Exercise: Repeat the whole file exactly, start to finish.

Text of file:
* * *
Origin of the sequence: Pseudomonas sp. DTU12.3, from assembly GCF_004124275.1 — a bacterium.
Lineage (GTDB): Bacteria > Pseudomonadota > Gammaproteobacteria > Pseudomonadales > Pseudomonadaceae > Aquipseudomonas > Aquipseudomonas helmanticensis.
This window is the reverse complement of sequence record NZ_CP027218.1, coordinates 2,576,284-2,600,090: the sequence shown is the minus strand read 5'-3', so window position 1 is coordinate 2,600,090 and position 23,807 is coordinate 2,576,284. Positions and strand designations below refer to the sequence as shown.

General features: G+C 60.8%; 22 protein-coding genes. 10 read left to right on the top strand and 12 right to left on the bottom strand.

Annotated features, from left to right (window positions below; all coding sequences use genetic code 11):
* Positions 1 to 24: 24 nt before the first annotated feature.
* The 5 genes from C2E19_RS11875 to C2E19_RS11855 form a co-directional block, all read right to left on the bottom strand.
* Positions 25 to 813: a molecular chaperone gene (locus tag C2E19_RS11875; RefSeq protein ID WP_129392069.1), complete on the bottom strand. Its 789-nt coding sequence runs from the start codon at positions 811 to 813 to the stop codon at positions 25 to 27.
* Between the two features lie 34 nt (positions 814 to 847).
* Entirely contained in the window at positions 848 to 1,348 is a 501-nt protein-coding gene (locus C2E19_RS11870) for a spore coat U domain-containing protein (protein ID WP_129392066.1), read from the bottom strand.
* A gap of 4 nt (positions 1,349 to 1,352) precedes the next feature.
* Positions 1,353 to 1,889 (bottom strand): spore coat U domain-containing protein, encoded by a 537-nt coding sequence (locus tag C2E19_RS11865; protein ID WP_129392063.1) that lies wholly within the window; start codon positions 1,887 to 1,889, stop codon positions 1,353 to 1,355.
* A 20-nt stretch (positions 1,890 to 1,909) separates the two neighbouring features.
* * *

Origin of the sequence: Pseudomonas sp. DTU12.3, from assembly GCF_004124275.1 — a bacterium.
Lineage (GTDB): Bacteria > Pseudomonadota > Gammaproteobacteria > Pseudomonadales > Pseudomonadaceae > Aquipseudomonas > Aquipseudomonas helmanticensis.
This window is the reverse complement of sequence record NZ_CP027218.1, coordinates 2,576,284-2,600,090: the sequence shown is the minus strand read 5'-3', so window position 1 is coordinate 2,600,090 and position 23,807 is coordinate 2,576,284. Positions and strand designations below refer to the sequence as shown.

General features: G+C 60.8%; 22 protein-coding genes. 10 read left to right on the top strand and 12 right to left on the bottom strand.

Annotated features, from left to right (window positions below; all coding sequences use genetic code 11):
* Positions 1 to 24: 24 nt before the first annotated feature.
* The 5 genes from C2E19_RS11875 to C2E19_RS11855 form a co-directional block, all read right to left on the bottom strand.
* Positions 25 to 813: a molecular chaperone gene (locus tag C2E19_RS11875; RefSeq protein ID WP_129392069.1), complete on the bottom strand. Its 789-nt coding sequence runs from the start codon at positions 811 to 813 to the stop codon at positions 25 to 27.
* Between the two features lie 34 nt (positions 814 to 847).
* Entirely contained in the window at positions 848 to 1,348 is a 501-nt protein-coding gene (locus C2E19_RS11870) for a spore coat U domain-containing protein (protein ID WP_129392066.1), read from the bottom strand.
* A gap of 4 nt (positions 1,349 to 1,352) precedes the next feature.
* Positions 1,353 to 1,889 (bottom strand): spore coat U domain-containing protein, encoded by a 537-nt coding sequence (locus tag C2E19_RS11865; protein ID WP_129392063.1) that lies wholly within the window; start codon positions 1,887 to 1,889, stop codon positions 1,353 to 1,355.
* A 20-nt stretch (positions 1,890 to 1,909) separates the two neighbouring features.